Background: Postoperative venous thromboembolism (VTE) is increasingly viewed as a quality of care metric, although risk-adjusted incident rates of postoperative VTE and VTE after hospital discharge (VTEDC) are not available. We sought to characterize the predictors of VTE and VTEDC to develop nomograms to estimate individual risk of VTE and VTEDC. Methods: Using the American College of Surgeons National Surgical Quality Improvement Program database, we identified 471,867 patients who underwent inpatient abdominal or thoracic operations between 2005 and 2010. We excluded primary vascular and spine operations. We built logistic regression models using stepwise model selection and constructed nomograms for VTE and VTEDC with statistically significant covariates. Results: The overall, unadjusted, 30-d incidence of VTE and VTEDC was 1.5% and 0.5%, respectively. Annual incidence rates remained unchanged over the study period. On multivariate analysis, age, body mass index, presence of preoperative infection, operation for cancer, procedure type (spleen highest), multivisceral resection, and non-bariatric laparoscopic surgery were significant predictors for VTE and VTEDC. Other significant predictors for VTE, but not VTEDC, included a history of chronic obstructive pulmonary disease, disseminated cancer, and emergent operation. We constructed and validated nomograms by bootstrapping. The concordance indices for VTE and VTEDC were 0.77 and 0.67, respectively. Conclusions: Substantial variation exists in the incidence of VTE and VTEDC, depending on patient and procedural factors. We constructed nomograms to predict individual risk of 30-d VTE and VTEDC. These may allow more targeted quality improvement interventions to reduce VTE and VTEDC in high-risk general and thoracic surgery patients.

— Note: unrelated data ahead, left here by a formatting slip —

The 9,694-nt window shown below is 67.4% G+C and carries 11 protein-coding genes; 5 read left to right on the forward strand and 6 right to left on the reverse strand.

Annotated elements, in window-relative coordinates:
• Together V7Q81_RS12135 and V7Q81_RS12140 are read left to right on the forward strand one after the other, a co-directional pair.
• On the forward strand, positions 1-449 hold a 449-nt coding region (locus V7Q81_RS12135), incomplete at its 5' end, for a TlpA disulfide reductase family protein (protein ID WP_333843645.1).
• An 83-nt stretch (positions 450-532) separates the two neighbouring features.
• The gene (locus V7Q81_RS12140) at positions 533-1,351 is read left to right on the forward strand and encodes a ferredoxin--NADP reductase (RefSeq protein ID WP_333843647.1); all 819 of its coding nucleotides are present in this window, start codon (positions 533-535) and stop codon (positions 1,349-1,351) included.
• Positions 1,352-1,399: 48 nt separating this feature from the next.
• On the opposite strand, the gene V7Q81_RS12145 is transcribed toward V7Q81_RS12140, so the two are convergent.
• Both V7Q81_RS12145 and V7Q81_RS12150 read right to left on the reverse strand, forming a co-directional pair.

- Venous thromboembolism
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